Old Game Box Art, vol. 4

Again I take a glance towards old, almost forgotten art of making actually decent looking game boxes.



Voyager (1989)

Here's another cover for a game I admired from the pages of magazines but never played myself. In all honesty, I don't even rightly know what kind of a game it is beyond it being a 1st person 3D game. You know, with real old, boxy 3D models with no textures. Then again, this was Amiga and Atari ST title and as I didn't have either of those, it's no wonder I never did touch this.

While I haven't played the game myself, a quick glance at the old reviews do seem to be generous, averaging around 8 out of 10, so maybe it is a genuine classic. But I wouldn't know anything about that.

Bob Wakelin is, as far I know, behind this piece, which nicely conveys a sort of a feel of solitude of space travel or something in that vein. This is a scene I can imagine playing out in a movie or a book, showing how during the mundanity of a long trek the traveller might want to take his mind off from the vast emptiness around the ship he's on.

Invanhoe (1990)

Another Amiga/Atari ST title I've not played, but which I saw advertised on the papers. If the game screens are to be trusted, this is a sidescrolling platformer, where you play, I assume, the titular Invahoe. I have no idea if this is even loosely based on the novel by Sir Walter Scott. I'm not shocked if it's not.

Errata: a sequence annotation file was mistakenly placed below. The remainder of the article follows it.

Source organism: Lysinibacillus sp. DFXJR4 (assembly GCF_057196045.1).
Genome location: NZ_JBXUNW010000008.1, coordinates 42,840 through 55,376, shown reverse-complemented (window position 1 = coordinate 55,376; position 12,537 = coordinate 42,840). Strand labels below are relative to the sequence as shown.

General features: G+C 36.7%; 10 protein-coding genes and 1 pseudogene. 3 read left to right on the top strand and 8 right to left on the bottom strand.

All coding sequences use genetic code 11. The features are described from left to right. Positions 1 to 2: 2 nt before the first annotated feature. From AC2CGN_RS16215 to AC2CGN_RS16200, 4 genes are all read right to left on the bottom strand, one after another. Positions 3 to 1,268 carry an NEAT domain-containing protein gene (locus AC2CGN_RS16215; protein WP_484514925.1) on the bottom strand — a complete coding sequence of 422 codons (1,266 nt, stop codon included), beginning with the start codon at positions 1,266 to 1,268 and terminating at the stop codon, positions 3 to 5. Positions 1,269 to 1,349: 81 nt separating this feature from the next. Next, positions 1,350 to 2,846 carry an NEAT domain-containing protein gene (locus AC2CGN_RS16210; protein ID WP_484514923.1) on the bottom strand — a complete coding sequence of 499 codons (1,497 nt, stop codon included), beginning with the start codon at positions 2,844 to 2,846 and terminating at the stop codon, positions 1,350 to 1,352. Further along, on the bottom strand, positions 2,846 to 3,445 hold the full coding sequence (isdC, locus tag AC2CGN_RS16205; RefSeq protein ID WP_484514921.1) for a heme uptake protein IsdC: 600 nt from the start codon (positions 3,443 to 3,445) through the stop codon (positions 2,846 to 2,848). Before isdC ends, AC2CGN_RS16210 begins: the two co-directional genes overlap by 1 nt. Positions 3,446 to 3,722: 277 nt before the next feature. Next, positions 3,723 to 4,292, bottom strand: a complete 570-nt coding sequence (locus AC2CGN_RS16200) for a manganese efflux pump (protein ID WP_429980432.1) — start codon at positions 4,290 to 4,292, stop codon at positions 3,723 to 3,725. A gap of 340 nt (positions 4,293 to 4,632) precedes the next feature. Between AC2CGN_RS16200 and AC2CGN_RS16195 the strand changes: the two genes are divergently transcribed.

The art is again done by Bob Wakelin and is this time around a bit more conventional game art. You have your hero surrounded by the enemies, all ready to lash out at him, while he's in the midst of causing someones head to roll off.

While this isn't the most original piece of fantasy art in the world, I do like this one quite a bit. I recall having this one hanging on my wall at some point. The colours, the composition and the character design all work for me and had I had a computer capable of running this one, I'm sure I would have wanted this.

Movie (1986)

Movie is an isometric adventure game, where you take a role of a PI, looking for a cassette hidden somewhere of a mob hideout. Or that is what MobyGames tells me about the title anyway. Would you be shocked, if I were to say that I haven't played this one either?

Quality wise I do have some issues with this particular piece, as there's just something about the characters that don't sit right with me. But I do like the noirish atmosphere of it and it has a feeling of being ripped directly from a hard-boiled detective movie.

Bob Wakelin was behind this illustration as well. Like I said, not necessarily his greatest image, but at the same time, it is something that catches my eye, me having a great deal of affection towards noir genre in general.

And this is where I conclude this time out. The next time around I try to pick up box art for games I've actually played myself. But, you never know.

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